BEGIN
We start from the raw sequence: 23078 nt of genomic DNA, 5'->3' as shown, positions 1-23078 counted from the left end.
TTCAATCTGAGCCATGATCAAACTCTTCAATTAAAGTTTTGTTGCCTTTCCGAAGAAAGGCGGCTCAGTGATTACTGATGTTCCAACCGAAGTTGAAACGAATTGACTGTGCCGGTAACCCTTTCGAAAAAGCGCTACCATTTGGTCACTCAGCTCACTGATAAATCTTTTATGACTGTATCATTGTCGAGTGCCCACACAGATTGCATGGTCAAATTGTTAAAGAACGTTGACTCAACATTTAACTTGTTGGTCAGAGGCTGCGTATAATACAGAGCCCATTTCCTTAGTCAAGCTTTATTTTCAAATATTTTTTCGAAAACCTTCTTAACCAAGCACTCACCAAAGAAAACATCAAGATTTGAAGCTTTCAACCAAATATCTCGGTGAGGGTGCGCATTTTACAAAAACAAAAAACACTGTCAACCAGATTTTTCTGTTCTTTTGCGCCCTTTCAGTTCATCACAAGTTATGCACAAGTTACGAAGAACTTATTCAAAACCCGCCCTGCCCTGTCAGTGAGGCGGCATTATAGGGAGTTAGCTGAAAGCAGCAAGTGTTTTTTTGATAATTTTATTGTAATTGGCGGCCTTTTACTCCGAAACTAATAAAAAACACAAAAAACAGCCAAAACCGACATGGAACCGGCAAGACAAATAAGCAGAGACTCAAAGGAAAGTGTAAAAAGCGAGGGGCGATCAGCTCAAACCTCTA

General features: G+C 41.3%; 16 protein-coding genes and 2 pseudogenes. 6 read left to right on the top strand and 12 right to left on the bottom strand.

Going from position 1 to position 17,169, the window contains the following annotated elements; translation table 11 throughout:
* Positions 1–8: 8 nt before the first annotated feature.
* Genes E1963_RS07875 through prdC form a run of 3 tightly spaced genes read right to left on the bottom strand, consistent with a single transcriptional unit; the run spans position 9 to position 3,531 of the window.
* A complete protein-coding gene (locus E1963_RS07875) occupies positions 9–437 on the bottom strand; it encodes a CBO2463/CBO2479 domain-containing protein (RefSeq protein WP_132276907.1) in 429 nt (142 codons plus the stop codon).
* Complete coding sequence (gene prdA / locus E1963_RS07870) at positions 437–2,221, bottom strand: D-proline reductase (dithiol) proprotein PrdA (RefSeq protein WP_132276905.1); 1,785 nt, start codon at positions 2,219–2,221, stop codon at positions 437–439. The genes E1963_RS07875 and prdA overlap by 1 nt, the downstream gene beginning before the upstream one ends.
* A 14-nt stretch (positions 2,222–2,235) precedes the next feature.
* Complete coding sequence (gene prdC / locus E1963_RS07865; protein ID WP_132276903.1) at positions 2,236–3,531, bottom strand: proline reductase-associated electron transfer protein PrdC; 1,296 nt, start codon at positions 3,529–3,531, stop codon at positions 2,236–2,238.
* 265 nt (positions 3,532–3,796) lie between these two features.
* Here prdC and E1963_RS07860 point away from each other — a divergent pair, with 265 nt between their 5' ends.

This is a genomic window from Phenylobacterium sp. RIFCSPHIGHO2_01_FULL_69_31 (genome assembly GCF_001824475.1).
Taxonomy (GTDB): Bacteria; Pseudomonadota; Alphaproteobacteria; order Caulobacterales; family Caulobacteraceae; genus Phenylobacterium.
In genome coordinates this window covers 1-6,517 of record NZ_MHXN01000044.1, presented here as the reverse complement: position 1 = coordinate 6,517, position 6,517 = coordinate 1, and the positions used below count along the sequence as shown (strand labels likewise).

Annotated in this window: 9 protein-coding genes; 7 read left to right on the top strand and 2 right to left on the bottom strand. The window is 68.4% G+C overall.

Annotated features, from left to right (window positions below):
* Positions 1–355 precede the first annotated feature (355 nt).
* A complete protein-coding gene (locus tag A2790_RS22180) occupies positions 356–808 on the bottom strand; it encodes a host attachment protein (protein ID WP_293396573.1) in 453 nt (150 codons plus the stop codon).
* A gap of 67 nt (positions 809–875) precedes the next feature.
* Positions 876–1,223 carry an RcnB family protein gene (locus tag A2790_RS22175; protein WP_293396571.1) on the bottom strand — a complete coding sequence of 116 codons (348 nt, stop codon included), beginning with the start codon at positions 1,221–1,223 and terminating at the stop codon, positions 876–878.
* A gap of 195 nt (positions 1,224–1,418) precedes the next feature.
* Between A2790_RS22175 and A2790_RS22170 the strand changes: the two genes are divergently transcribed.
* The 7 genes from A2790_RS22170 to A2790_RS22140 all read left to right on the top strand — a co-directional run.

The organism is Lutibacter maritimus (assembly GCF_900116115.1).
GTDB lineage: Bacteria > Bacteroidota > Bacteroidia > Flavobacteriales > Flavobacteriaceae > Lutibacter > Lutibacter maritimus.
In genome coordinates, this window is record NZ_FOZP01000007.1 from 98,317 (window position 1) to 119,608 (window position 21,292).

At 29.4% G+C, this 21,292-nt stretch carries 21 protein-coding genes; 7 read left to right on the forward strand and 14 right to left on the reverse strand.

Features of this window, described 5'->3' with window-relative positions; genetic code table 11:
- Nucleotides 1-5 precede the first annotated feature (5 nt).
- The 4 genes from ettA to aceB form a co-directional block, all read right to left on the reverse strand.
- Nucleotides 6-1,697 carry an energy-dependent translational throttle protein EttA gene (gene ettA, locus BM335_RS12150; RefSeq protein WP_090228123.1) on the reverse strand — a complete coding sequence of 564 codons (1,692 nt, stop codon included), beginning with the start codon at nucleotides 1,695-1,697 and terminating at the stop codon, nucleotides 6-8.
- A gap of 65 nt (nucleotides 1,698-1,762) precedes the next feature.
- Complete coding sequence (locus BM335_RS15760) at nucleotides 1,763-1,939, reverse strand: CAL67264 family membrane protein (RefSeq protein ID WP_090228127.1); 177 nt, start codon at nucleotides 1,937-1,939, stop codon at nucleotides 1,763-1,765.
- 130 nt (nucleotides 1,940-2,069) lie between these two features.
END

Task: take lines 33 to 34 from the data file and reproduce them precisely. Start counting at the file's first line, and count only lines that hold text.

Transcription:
- A gap of 65 nt (nucleotides 1,698-1,762) precedes the next feature.
- Complete coding sequence (locus BM335_RS15760) at nucleotides 1,763-1,939, reverse strand: CAL67264 family membrane protein (RefSeq protein ID WP_090228127.1); 177 nt, start codon at nucleotides 1,937-1,939, stop codon at nucleotides 1,763-1,765.